Is Facebook defriending on the rise? Don’t believe the Pew Facebook myth

Imagine if 10% of Facebook users defriended five of their friends on the social network each year. Both numbers static year after year. I suspect most people would describe that as defriending levels staying static on Facebook.

Take it one step further. Imagine that it isn’t 10% and five people, but each number going down – 10% and 5 people two years ago, 9% and 4 people last year, 8% and 3 people this yet. That sounds like a falling trend, doesn’t it?

But in both cases the percentage of Facebook users who have ever defriended at least one person could be going up. Even if there’s heavy overlap between the people who defriend one year and the next, if there’s not complete overlap, the total who have ever defriended someone would be going up even as the action is becoming less popular and less widespread.

Or to flip it around, knowing that a higher percentage of people have at some point in the past defriended someone doesn’t tell you whether more or less defriending is really taking place. There could even be fewer people carrying out fewer defriendings year after year but the number who have done it at least once goes up.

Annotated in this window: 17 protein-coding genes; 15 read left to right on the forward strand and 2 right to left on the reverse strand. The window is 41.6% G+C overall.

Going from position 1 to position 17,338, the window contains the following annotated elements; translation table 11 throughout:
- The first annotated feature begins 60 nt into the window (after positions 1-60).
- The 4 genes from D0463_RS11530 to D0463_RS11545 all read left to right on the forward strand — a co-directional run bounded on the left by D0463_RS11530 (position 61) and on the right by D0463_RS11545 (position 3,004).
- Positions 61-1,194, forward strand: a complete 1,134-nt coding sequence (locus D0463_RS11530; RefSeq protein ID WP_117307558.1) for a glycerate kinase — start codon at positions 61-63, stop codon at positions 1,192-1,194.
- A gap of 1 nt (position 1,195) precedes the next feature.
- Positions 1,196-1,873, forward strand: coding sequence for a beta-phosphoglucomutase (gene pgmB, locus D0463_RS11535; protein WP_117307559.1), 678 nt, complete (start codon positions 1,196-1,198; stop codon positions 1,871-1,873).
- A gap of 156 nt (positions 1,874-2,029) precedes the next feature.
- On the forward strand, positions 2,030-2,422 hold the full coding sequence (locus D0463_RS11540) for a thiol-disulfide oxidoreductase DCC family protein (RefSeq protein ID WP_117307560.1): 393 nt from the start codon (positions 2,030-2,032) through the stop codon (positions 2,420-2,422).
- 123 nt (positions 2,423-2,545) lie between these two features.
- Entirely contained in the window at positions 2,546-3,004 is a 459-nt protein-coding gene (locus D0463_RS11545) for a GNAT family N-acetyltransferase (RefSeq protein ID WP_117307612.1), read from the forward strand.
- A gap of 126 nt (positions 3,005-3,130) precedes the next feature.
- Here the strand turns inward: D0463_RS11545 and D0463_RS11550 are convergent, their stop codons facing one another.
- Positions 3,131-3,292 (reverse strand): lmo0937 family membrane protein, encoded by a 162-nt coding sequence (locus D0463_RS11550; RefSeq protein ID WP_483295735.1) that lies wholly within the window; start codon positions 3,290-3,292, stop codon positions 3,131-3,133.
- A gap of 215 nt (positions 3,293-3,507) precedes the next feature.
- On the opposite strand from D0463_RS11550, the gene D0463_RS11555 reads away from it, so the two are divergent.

Why does this matter?

Because it’s a failure to understand this that has resulted in a mini-blizzard of stories in the last few days such as Facebook defriending is on the riseJudging your popularity by your number of Facebook friends seems to be falling out of fashion and Facebook friend lists shrinking to guard privacy.

All these stories are based on a Pew Study which actually says something rather different from the way nearly all of its coverage puts it. All the study shows is that the number of Facebook users who have defriended at least one person once has gone up. Yet as my examples above show, that could be quite compatible with the level of defriending falling year on year.

Is it? We don’t know, because the other evidence that would tell us if it’s true hasn’t been provided.

But that hasn’t stopped the stories which a bit of simple maths shows are drawing a conclusion the evidence does not support.

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